The glass-fronted bookcase entered the English cabinetmakers' repertoire about the mid-17th century, and the bookcase in one form or another has been an indispensable part of the civilized person's home ever since.The 17th century bookcase tended to be a glazed cabinet from plinth to pediment, with square glass panes. The later Stuart period saw the introduction of the bureau bookcase or the secretaire bookcase, where the bookshelves were double-heightened above a desk or cupboard base. Early bureau bookcases often had mirror or blind-panelled door fronts, although these have frequently been replaced with clear glass panes. During the Regency period, the fashion arose for small cabinet bookcases, rarely more than three feet in height, which left the walls clear for hanging prints and pictures, known in the trade as a 'dwarf bookcase'. Such bookcases were sometimes open at the front, others had elegant brass-grille doors, backed by pleated silk. A bookcase without doors is known in the trade as an 'open bookcase'. The revolving bookcase was invented during the 18th century. more...Small enough to stand on the floor beside a chair, it was an ideal companion for the bookworm, and is still being made. A large number of these were made from the 1930s to the 1950s for sale with a complete set of the Encyclopedia Britannica. However in the market place revolving bookcases are scarce.In Australia bookcases tended to follow the fashionable British designs. The finest examples were made in cedar, sometimes veneered with rarer native species. Others, towards the later part of the colonial period, were made of pine, frequently stained or varnished, and featuring the typical Edwardian machine carvings in the pediments and lower door panels.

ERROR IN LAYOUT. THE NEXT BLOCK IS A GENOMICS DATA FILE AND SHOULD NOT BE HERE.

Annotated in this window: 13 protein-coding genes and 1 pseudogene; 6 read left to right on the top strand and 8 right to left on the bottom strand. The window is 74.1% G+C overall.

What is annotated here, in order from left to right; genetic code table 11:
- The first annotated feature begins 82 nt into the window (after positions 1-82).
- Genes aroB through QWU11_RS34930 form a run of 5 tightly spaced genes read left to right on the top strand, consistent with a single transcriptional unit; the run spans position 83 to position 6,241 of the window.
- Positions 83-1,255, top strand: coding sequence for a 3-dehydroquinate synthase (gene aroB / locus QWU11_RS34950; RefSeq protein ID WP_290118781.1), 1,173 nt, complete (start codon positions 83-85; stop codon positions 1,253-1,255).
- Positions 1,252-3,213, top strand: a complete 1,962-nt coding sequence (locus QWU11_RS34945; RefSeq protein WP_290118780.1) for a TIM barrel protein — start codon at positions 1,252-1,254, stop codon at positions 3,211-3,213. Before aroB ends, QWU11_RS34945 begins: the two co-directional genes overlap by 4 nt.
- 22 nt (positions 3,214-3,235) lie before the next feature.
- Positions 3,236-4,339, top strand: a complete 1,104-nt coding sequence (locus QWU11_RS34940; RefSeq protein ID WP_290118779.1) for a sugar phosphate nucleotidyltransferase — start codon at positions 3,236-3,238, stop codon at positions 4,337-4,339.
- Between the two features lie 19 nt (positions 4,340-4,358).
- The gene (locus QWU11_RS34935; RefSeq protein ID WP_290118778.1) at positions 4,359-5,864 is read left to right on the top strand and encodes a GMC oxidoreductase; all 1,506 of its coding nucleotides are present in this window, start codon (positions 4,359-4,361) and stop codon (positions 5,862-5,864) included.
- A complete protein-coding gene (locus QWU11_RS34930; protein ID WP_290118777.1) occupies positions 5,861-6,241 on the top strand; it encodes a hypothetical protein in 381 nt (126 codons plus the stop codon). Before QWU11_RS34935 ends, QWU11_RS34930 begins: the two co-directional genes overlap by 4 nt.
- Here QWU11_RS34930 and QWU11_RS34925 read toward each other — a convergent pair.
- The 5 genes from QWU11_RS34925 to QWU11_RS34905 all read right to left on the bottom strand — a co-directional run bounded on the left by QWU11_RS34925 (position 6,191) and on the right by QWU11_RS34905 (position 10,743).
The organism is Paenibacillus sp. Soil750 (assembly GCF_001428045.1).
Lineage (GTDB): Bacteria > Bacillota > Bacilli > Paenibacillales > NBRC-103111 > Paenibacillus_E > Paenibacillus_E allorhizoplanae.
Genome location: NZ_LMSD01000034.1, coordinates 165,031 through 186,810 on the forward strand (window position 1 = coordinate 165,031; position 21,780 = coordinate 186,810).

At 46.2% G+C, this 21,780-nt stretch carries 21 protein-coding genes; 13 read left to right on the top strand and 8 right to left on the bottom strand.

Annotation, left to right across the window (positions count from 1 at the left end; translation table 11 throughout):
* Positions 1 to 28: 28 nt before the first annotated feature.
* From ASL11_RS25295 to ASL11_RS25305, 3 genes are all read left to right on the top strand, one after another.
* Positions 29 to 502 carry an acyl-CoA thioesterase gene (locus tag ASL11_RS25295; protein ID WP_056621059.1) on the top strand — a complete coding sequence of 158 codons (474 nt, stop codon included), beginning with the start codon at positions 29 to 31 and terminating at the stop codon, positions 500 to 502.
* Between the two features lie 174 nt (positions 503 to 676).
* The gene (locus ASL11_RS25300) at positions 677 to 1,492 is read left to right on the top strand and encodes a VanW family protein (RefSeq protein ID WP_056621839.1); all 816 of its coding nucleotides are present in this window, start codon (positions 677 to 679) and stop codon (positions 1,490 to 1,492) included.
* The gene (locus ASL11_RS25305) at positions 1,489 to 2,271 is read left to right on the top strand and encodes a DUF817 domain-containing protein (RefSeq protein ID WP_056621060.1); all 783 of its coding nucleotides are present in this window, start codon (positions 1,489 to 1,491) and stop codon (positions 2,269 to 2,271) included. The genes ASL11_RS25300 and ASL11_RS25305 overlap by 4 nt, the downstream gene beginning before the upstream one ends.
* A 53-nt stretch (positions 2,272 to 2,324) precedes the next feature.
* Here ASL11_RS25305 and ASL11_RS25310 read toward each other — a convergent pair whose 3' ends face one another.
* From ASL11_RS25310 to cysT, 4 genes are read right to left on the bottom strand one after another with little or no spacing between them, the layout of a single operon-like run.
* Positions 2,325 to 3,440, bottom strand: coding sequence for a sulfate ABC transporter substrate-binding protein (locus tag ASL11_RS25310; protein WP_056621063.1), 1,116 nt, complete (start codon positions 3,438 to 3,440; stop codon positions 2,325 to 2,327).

A c.1900 American 'Danner's Revolving Bookcase', in mahogany, of three tiers with triple/slatted sides, on sturdy cast iron mounted four-way revolving base with casters, the column marked with maker's details and patent date of 1876 'John Danner, Canton, O
An Australian specimen wood revolving bookcase, circa 1890-1900, of exhibition quality, the square top with multiple banded borders and central star motif, above two shelves with ivory inlaid vertical dividers, above a single drawers and raised on a pedest
A late Victorian walnut revolving book-case, late 19th century, of typical form, the square top with moulded edge above thee tiers with vertical slats to the ends around a square centre, revolving on a quadripartite base with castors. Height 117 cm. Width
An Edwardian revival revolving bookcase, the square top set with floral marquetry sprays surrounded by inlayed overlapping banding, the two tier lower section fitted with reeded sides above x foot. Height 77 cm. Width 48 cm
An Edwardian Oak Revolving Bookcase, circa 1900, the square bull nosed edge top with inlaid central and corner decoration and stringing over a four sectioned book storage with turned spindle partitions, height: 73 cm Width: 53 cm Depth: 53 cm
An early 20th century French mahogany revolving bookcase labelled G Borge, R. Des St Peres, 41 Paris, the rising gilt leather tooled reading slope enclosing a pull our candle slide, with adjustable brass screw to allow the bookcase to revolve or remain fix
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